News and Insights

Texas Legislature Passes Several Significant Property Tax Bills

Tax Development Aug 08, 2023

Texas Legislature Passes Several Significant Property Tax Bills

In addition to the developments contained in our release dated July 17, 2023, the second special legislative session ended recently in Texas with passage of several significant property tax bills, addressing administrative and compliance issues. The following bills should be noted. 

Property Tax Modernization – Electronic Communications (HB 1228)

HB 1228 provides property owners the option to elect to exchange property tax communications (i.e., notices, reports, returns) with tax officials electronically. The bill takes effect for the 2024 tax year in counties with a population of 120,000 or more and for the 2025 tax year in counties with less than 120,000. The bill also allows a property owner, or the property owner’s agent, to request a copy of the information used to appraise the owner’s property without a fee.

Binding Arbitration – Deposit Payments (SB 2355) 

Beginning January 1, 2024, binding arbitration applications will be filed with the Comptroller’s office, not the appraisal district. For applications filed via the Comptroller’s electronic system (when available), arbitration deposits must also be paid electronically through the system. For applications not filed electronically, deposits can be made by check/money order or other form acceptable to the Comptroller. Cashier’s checks are no longer required.

Burden of Proof – Certain Property Tax Appeals (HB 2488

Effective September 1, 2023, on judicial review, the appraisal district has the burden of proof to establish the appraised value of the property subject to the appeal by clear and convincing evidence if the appraised value of the property in the preceding year was determined at a trial on the merits. 

Appraisal Review Board (ARB) Protest Hearing Database (HB 796)

HB 796 requires appraisal districts to create a searchable internet database of information regarding protest hearings conducted by the ARB for the district, available by January 1, 2024. It will include the names of the ARB members, the account number and category of the subject property for each hearing, the date and time of hearing, the Central Appraisal District’s (CAD’s) appraised value and the property owner’s asserted value, and the ARB’s determination and value if applicable. Beginning on January 1, 2025, the database shall include information for protests relating to the most recent tax year and each tax year thereafter, until the database includes information for protests relating to the most recent five tax years.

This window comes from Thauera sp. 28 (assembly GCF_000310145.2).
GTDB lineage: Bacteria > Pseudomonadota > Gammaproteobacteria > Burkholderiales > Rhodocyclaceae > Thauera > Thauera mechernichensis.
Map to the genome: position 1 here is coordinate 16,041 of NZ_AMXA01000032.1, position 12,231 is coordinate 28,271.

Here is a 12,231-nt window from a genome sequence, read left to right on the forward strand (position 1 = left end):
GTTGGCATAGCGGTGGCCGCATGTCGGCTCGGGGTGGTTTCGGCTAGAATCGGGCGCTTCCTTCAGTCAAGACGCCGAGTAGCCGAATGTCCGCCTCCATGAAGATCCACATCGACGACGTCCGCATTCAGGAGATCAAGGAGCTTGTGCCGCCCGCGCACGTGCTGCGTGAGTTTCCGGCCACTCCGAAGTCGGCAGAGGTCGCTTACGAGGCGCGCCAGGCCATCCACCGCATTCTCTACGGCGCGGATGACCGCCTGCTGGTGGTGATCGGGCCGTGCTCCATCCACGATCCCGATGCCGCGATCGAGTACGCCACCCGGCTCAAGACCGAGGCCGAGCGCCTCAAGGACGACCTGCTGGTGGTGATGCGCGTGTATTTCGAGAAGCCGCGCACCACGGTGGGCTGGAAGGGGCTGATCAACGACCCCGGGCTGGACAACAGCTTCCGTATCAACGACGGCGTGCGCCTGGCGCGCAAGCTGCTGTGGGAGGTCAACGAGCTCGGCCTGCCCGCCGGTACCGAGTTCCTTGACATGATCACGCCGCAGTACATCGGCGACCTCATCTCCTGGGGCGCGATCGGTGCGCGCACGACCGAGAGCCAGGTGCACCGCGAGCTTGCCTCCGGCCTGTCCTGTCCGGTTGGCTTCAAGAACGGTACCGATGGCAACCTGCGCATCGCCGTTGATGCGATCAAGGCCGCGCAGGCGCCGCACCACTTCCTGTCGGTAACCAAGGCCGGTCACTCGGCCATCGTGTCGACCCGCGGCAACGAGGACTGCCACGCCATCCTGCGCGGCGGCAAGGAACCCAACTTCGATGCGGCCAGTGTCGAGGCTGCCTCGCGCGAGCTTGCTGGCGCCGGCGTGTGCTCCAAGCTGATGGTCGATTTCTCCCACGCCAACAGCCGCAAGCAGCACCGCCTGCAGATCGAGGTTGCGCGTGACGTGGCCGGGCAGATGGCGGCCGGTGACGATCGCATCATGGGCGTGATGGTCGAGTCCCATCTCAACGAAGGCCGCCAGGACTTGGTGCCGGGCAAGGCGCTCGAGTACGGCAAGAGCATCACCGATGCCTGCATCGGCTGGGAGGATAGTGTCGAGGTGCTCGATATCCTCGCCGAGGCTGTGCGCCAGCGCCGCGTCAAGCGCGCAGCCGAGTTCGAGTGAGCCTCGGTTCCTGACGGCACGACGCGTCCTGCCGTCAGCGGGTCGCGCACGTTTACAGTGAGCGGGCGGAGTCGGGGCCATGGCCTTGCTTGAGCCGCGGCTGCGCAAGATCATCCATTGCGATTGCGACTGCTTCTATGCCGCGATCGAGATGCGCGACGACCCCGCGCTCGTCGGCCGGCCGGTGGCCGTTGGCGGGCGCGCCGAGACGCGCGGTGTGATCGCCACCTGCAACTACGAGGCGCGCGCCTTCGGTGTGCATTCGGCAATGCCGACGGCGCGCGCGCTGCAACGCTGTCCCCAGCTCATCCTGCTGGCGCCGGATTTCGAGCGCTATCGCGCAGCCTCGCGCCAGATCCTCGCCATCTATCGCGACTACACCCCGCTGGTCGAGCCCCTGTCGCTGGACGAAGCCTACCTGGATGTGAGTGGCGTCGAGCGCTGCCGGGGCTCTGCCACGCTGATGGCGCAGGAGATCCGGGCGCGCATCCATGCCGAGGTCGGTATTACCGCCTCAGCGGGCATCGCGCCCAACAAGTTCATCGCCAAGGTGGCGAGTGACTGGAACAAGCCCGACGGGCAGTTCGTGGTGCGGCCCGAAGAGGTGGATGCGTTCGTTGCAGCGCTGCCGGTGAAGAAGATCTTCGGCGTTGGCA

Binding Arbitration to Compel Compliance (HB 4101

Effective January 1, 2024, property owners who have filed a notice of protest under Chapter 41 may file a request for binding arbitration to compel the ARB or chief appraiser to comply with the hearing procedures adopted by the ARB. 

Taxpayer Liaison Officer (HB 1285

State law requires the board of directors for an appraisal district created for a county with a population of more than 120,000 to appoint a taxpayer liaison officer. Effective January 1, 2024, House Bill 1285 amends the Tax Code to expand the duties of the taxpayer liaison officer to include the resolution of a complaint related to the appraisal district or its ARB that does not involve the appraisal of property and to provide for the appointment of deputy taxpayer liaison officers. The bill requires the Comptroller of Public Accounts to establish and supervise a program for training and educating taxpayer liaison officers and deputy taxpayer liaison officers, completion of which is mandatory not later than the first anniversary of the date the officer is appointed and on a biennial basis thereafter.

The bill requires information about, and contact information for, the taxpayer liaison officer to be posted online by the appraisal district, if the district maintains a website, and requires information about the duties of such an officer to be included as part of the pamphlet on property taxpayer remedies published by the Comptroller of Public Accounts. 

Notarization Requirements – Business Personal Property Renditions (HB 2121

Effective January 1, 2024, the notarization requirement is eliminated for rendition statements or property reports filed on behalf of property owners when the value of the rendered property is $150,000 or less.

We will continue to provide updates on Texas law changes in future releases. If you would like to learn more about these changes, please register for our webinar to be held on August 16, 2023.



Melissa Munoz

Holly Reed

Scott Retzloff

John Christian

The material presented in this communication is intended to provide general information only and should solely be seen as broad guidance and not directed to the particular facts or circumstances of any individual who may read this publication. No liability is accepted for acts or omissions taken in reliance upon the content of this piece. Before taking (or not taking) any action, readers should seek professional advice specific to their situation from Ryan, LLC or other tax professionals. For additional information about this topic, please contact us at